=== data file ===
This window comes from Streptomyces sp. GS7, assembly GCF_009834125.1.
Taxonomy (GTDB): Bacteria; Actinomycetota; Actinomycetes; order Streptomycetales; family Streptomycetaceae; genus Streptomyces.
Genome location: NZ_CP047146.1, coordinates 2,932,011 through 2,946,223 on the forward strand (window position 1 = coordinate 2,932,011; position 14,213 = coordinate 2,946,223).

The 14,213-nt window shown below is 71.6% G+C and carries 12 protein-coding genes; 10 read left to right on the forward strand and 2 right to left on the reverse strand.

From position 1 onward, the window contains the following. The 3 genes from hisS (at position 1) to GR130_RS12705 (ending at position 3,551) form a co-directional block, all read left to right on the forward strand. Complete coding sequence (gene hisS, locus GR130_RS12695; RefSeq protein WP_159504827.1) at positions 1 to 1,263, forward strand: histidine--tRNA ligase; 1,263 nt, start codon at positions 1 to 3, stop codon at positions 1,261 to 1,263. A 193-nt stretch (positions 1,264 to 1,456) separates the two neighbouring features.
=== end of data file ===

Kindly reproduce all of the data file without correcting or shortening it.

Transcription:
This window comes from Streptomyces sp. GS7, assembly GCF_009834125.1.
Taxonomy (GTDB): Bacteria; Actinomycetota; Actinomycetes; order Streptomycetales; family Streptomycetaceae; genus Streptomyces.
Genome location: NZ_CP047146.1, coordinates 2,932,011 through 2,946,223 on the forward strand (window position 1 = coordinate 2,932,011; position 14,213 = coordinate 2,946,223).

The 14,213-nt window shown below is 71.6% G+C and carries 12 protein-coding genes; 10 read left to right on the forward strand and 2 right to left on the reverse strand.

From position 1 onward, the window contains the following. The 3 genes from hisS (at position 1) to GR130_RS12705 (ending at position 3,551) form a co-directional block, all read left to right on the forward strand. Complete coding sequence (gene hisS, locus GR130_RS12695; RefSeq protein WP_159504827.1) at positions 1 to 1,263, forward strand: histidine--tRNA ligase; 1,263 nt, start codon at positions 1 to 3, stop codon at positions 1,261 to 1,263. A 193-nt stretch (positions 1,264 to 1,456) separates the two neighbouring features.